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While this editorial deals with the New York State Police I know that consideration is being made here in New Hampshire to at least partially cutback on keeping open New Hampshire State Police barracks around the clock. Under a plan dispatch services would eventually be shifted to Concord while some troop stations would go unmanned. Some feel this would have no impact on safety. That would not be the case if someone found himself or herself early in the morning seeking protection at the door of an empty troop station and have to rely only on an intercom outside that locked door.
As politicians and stingy taxpayers seek ways to keep more money in their pockets let's pay attention to the feelings already expressed by those who have faced this foolish trend.

From The PRESS REPUBLICAN

Decisions made from a comfortable chair in an office building in Albany don't always make sense in the real world, and Franklin County is facing that right now.
State Police officials are closing the communications center in Malone at the end of the month, leaving the public and social-service workers with less contact with the people sworn to serve and protect them.
County legislators and members of the Malone Town Council sent resolutions to Albany, opposing the Sept. 30 closure, which ends civilian-dispatch service at the barracks on Route 11.
An automated telephone will be installed at the front door, which people can use to speak immediately to police personnel at either the Plattsburgh station or Ray Brook Troop B headquarters.
The state says the change will save money and place more troopers on the road.
An armed trooper must be present in the barracks whenever civilian dispatchers are on duty.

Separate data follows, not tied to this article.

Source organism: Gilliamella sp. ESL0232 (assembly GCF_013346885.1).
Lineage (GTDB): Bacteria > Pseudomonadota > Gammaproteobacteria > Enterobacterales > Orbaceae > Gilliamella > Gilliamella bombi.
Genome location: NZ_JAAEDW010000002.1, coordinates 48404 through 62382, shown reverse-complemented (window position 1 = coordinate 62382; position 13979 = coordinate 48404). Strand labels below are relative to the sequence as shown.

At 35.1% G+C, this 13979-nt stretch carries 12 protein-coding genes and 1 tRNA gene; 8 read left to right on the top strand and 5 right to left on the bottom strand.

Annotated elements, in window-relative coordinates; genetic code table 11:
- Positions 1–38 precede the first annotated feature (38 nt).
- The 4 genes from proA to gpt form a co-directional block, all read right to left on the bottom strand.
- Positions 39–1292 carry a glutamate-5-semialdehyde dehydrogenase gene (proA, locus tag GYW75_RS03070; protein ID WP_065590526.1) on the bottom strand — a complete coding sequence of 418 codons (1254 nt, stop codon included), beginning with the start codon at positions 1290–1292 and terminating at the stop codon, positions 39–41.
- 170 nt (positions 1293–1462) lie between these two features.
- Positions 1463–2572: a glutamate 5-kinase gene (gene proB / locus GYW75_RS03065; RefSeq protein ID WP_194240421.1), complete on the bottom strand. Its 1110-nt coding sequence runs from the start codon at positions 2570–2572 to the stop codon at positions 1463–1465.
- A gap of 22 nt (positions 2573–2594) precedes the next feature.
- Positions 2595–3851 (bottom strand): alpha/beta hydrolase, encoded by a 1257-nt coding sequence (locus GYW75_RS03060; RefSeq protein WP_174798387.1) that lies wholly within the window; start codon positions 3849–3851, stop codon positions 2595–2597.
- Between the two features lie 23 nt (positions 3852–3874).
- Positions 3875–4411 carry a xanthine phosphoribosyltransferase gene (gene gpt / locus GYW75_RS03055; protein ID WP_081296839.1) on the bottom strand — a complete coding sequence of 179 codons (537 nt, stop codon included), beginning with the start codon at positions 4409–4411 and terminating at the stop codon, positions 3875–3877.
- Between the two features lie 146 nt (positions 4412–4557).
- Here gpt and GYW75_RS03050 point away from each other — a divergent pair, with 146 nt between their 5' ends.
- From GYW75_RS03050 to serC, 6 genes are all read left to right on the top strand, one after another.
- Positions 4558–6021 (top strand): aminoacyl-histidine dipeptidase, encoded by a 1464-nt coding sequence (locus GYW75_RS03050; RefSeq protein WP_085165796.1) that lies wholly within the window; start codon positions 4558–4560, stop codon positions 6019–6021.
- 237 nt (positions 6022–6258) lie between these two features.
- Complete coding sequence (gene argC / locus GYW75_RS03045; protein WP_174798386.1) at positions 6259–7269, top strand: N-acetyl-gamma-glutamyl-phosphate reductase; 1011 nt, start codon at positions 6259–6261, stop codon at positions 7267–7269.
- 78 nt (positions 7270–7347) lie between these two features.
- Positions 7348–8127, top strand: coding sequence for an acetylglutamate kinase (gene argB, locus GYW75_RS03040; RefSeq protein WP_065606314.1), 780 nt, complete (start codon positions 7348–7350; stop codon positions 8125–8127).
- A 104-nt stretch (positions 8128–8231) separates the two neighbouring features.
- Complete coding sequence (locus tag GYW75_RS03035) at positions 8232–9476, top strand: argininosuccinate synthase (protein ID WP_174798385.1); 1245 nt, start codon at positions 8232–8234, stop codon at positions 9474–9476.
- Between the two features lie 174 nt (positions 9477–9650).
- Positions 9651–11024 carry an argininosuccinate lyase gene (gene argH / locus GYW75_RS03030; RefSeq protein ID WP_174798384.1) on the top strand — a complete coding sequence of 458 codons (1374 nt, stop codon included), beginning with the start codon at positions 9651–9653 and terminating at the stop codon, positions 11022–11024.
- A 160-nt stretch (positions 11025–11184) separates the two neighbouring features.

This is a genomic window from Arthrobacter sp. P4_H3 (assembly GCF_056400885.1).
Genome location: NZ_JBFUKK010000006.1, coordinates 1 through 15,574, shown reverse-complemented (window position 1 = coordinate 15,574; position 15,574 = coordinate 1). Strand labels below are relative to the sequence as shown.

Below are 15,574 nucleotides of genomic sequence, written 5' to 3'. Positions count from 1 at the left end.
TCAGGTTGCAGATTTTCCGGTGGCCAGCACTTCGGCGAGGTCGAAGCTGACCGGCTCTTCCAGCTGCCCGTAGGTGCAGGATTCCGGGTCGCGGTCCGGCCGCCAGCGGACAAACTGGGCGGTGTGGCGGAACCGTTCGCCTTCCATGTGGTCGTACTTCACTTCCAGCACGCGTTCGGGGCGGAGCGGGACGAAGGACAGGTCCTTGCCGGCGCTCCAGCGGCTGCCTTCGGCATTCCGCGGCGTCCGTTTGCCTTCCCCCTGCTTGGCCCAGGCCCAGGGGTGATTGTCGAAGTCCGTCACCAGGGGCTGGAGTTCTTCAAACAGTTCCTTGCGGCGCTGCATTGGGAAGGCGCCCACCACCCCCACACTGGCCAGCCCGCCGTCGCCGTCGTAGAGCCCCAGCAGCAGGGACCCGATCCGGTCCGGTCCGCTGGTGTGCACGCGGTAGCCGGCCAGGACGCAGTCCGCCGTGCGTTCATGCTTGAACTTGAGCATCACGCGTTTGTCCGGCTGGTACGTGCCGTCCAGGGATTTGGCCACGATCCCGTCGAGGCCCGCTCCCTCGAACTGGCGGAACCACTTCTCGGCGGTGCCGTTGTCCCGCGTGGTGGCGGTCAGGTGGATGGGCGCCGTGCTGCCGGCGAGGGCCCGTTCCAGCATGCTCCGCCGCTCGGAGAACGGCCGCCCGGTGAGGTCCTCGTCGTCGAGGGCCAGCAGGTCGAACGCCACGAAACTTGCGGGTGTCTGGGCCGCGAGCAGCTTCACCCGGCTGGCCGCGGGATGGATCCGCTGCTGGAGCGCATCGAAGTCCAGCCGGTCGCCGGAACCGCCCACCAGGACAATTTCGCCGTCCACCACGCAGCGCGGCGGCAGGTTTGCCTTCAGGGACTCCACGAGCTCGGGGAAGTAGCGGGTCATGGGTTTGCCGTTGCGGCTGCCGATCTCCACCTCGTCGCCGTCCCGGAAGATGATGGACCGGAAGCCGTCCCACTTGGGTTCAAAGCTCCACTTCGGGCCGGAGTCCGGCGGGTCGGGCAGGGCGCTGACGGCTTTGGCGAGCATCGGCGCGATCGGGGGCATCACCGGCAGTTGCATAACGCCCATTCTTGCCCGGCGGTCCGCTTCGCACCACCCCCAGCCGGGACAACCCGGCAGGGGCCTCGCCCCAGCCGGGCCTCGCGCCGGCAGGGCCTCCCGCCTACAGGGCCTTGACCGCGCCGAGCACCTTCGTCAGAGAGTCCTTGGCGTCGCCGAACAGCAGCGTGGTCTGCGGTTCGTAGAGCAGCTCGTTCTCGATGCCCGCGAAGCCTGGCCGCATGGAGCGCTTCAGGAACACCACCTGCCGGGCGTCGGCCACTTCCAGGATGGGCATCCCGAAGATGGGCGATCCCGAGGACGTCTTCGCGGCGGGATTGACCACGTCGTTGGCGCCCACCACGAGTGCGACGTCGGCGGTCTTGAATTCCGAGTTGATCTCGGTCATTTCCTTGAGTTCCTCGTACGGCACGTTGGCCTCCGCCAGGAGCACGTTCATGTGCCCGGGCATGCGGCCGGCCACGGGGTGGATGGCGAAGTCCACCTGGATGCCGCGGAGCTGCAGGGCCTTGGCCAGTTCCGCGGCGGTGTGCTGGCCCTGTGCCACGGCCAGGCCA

Sergeants and Bureau of Criminal Investigation investigators will continue to work out of Malone, and the road-patrol troopers will still use the site to start and end their days.
But the calls that send a cruiser to an incident will be made by a dispatcher stationed at least 50 miles away.
And it is that distance and officers' unfamiliarity with the county's unique geography that have some officials worried.
Malone's territory is a fertile training ground for new Police Academy graduates who may not always know how to get to a remote site without in-depth directions, which, opponents say, could cost precious time in a crisis.
The close proximity of the St. Regis Mohawk Indian Reservation also contributes to the anxiety of some who feel the people who are trafficking marijuana, untaxed cigarettes and illegal aliens through that territory will be even more bold in their activities.
Statistics for the first six months of the year show the Malone barracks was the second-busiest station in all of Troop B, behind only Plattsburgh.
Malone also answered more calls than any barracks in Zone 2, which covers seven sites in St. Lawrence County, and Zone 3, which has eight barracks in Essex and Hamilton counties.
We believe people at the highest level of State Police administration meant well when they announced the closure to obey Gov. David Paterson's edict to trim state spending. Cuts have to come from somewhere. But, generally, while citizens support tax-limiting measures, they bridle at having them imposed on public safety.
 
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